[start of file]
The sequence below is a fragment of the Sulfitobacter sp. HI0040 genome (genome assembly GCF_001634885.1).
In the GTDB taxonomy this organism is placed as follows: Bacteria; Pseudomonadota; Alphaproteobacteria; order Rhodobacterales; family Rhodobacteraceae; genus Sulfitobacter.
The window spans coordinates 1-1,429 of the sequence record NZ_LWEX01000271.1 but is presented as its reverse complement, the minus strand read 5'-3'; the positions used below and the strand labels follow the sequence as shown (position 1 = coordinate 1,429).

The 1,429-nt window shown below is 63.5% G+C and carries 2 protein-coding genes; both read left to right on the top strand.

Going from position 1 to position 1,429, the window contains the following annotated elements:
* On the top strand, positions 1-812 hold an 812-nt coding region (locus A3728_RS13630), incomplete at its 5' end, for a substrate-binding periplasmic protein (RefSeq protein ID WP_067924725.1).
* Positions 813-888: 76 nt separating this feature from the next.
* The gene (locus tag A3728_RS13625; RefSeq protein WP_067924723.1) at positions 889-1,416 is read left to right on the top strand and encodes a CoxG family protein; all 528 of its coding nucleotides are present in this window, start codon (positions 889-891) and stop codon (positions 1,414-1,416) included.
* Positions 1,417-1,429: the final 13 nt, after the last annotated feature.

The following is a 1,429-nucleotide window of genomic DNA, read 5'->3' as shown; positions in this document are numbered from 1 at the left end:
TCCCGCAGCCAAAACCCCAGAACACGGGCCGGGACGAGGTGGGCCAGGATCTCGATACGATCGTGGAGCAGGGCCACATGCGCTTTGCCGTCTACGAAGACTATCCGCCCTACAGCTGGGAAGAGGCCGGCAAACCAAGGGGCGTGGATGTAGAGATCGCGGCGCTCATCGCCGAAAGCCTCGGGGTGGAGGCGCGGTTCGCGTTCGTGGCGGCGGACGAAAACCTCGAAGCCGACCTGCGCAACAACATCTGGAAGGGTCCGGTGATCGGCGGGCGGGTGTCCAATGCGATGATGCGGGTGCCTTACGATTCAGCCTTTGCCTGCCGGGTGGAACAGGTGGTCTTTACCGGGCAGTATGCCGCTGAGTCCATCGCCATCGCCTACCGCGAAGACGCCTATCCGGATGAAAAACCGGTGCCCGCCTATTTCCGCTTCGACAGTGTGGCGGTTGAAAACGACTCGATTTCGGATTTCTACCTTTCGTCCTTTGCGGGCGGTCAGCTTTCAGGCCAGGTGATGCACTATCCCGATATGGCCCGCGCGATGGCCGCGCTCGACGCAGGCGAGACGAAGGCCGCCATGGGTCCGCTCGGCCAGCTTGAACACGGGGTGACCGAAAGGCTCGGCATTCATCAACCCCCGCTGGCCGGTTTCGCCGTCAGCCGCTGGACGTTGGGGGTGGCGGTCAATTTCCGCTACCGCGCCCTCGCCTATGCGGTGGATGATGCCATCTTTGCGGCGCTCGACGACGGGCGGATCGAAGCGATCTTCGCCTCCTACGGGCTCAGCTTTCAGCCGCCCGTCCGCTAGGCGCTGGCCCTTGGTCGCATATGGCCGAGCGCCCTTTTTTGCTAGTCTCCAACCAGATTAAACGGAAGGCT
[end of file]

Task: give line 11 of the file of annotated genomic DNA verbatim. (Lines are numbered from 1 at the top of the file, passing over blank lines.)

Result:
TCCCGCAGCCAAAACCCCAGAACACGGGCCGGGACGAGGTGGGCCAGGATCTCGATACGATCGTGGAGCAGGGCCACATGCGCTTTGCCGTCTACGAAGACTATCCGCCCTACAGCTGGGAAGAGGCCGGCAAACCAAGGGGCGTGGATGTAGAGATCGCGGCGCTCATCGCCGAAAGCCTCGGGGTGGAGGCGCGGTTCGCGTTCGTGGCGGCGGACGAAAACCTCGAAGCCGACCTGCGCAACAACATCTGGAAGGGTCCGGTGATCGGCGGGCGGGTGTCCAATGCGATGATGCGGGTGCCTTACGATTCAGCCTTTGCCTGCCGGGTGGAACAGGTGGTCTTTACCGGGCAGTATGCCGCTGAGTCCATCGCCATCGCCTACCGCGAAGACGCCTATCCGGATGAAAAACCGGTGCCCGCCTATTTCCGCTTCGACAGTGTGGCGGTTGAAAACGACTCGATTTCGGATTTCTACCTTTCGTCCTTTGCGGGCGGTCAGCTTTCAGGCCAGGTGATGCACTATCCCGATATGGCCCGCGCGATGGCCGCGCTCGACGCAGGCGAGACGAAGGCCGCCATGGGTCCGCTCGGCCAGCTTGAACACGGGGTGACCGAAAGGCTCGGCATTCATCAACCCCCGCTGGCCGGTTTCGCCGTCAGCCGCTGGACGTTGGGGGTGGCGGTCAATTTCCGCTACCGCGCCCTCGCCTATGCGGTGGATGATGCCATCTTTGCGGCGCTCGACGACGGGCGGATCGAAGCGATCTTCGCCTCCTACGGGCTCAGCTTTCAGCCGCCCGTCCGCTAGGCGCTGGCCCTTGGTCGCATATGGCCGAGCGCCCTTTTTTGCTAGTCTCCAACCAGATTAAACGGAAGGCT